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Odorant degrading carboxylesterases regulate larva foraging and adult mating in Grapholita molesta (Busck)
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  • Hongshuang Wei,
  • Shuqian Tan,
  • Zhen Li,
  • Jiancheng Li,
  • Timothy Moural,
  • Fang Zhu,
  • Xiaoxia Liu
Hongshuang Wei

Corresponding Author:weihongshuang710@163.com

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Shuqian Tan
China Agricultural University
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Jiancheng Li
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Timothy Moural
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Xiaoxia Liu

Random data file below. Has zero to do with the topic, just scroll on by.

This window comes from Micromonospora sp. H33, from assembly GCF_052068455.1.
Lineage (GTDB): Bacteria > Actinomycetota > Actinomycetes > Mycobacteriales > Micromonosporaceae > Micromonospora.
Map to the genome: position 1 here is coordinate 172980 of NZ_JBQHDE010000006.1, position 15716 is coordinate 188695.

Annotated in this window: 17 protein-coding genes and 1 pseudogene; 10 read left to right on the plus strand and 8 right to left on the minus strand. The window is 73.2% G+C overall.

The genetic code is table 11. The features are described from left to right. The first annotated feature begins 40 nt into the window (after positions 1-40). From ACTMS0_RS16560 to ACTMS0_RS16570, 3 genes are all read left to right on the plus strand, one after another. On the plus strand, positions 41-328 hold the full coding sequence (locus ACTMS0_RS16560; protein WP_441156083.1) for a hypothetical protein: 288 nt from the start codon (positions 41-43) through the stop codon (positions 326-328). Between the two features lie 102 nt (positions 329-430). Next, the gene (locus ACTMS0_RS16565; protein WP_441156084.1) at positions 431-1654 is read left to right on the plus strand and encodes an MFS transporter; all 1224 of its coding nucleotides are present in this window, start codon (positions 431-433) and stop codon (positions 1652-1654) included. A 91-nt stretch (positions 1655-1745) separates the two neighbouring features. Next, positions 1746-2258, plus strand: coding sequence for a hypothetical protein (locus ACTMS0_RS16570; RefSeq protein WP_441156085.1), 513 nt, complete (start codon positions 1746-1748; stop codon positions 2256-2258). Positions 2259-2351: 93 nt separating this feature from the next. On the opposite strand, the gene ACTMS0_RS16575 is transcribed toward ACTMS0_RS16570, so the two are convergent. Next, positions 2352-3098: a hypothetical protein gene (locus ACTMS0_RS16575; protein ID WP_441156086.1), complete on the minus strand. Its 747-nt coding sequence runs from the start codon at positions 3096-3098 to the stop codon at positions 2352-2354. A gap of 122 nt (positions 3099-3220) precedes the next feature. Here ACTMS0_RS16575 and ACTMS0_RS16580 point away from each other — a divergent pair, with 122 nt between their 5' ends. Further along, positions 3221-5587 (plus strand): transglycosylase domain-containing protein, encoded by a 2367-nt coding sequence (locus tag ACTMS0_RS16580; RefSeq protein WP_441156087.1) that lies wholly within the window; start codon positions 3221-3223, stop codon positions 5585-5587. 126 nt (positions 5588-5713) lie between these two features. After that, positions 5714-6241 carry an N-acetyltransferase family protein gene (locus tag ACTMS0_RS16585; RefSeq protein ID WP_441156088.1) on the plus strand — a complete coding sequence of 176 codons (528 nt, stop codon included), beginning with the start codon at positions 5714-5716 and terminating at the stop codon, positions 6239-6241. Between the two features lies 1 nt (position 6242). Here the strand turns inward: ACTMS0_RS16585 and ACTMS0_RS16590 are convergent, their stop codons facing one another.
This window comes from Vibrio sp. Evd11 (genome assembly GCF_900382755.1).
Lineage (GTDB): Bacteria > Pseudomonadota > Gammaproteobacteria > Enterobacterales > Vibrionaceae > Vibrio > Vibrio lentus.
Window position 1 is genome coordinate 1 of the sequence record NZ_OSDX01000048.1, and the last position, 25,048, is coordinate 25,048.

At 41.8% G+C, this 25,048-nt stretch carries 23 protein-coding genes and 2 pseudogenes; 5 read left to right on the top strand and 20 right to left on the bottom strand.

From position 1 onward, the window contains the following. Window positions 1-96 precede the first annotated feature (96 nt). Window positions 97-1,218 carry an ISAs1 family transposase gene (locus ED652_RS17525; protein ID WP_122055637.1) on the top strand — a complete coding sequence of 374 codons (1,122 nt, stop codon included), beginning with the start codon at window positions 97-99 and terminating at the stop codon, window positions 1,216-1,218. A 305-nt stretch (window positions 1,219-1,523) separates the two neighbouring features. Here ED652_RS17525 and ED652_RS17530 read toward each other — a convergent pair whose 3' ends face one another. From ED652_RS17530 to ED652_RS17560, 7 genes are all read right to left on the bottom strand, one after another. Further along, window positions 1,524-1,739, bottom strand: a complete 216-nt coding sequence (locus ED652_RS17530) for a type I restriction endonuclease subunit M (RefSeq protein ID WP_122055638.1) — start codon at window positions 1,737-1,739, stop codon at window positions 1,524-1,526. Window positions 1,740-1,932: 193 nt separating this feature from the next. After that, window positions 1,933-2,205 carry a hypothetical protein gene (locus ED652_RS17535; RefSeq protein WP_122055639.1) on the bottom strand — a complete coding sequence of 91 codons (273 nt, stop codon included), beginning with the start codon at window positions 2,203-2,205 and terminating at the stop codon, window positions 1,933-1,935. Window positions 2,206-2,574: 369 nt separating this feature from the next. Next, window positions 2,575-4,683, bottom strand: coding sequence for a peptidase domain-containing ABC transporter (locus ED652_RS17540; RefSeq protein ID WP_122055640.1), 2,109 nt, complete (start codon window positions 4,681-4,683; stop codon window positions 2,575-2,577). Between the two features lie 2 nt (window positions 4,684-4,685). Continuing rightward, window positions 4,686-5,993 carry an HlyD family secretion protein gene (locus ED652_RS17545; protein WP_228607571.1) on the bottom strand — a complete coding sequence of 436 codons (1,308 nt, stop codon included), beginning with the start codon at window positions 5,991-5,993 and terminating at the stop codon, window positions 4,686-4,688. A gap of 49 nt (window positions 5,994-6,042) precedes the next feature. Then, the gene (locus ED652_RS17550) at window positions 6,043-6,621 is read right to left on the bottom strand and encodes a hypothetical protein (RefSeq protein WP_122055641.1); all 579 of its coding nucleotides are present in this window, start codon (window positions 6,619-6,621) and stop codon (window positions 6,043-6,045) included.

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Insect antennal carboxylesterases (CXEs) play key roles in the process of ester odor degradation. In this study, 23 candidate CXEs were identified by transcriptome analysis of Grapholita molesta. The GmolCXE1 and GmolCXE5 were highly expressed in the antennae of adults and significantly up-regulated in the antennae of male moths after exposure with odors from female moths. GmolCXE7, 10, 13, 14 and 20-22 were abundantly expressed in the larval heads. The relative expression of GmolCXE13, 14 and 21 were significantly up-regulated after stimulation with odors from ripe fuji apples and crown pears. RNA interference assays demonstrated that the GmolCXE1, 5 and GmolCXE14, 21 may involve in regulating the adults’ mating and larval foraging respectively. Our study suggested that GmolCXE1 and GmolCXE5 could degrade the sex pheromone component (Z/E)-8-dodecenyl acetate to its product (Z/E)-8-dodecenol with evidence from EAG responses and GC-MS analysis. GmolCXE14, 21 could degrade odorant volatiles (Ethyl butanoate/ ethyl hexanoate) of ripe crown pears by GC-MS analysis. These GmolCXEs mediated foraging and mating would be potential and effective molecular targets to develop behavioral antagonists against larvae and adults of G. molesta.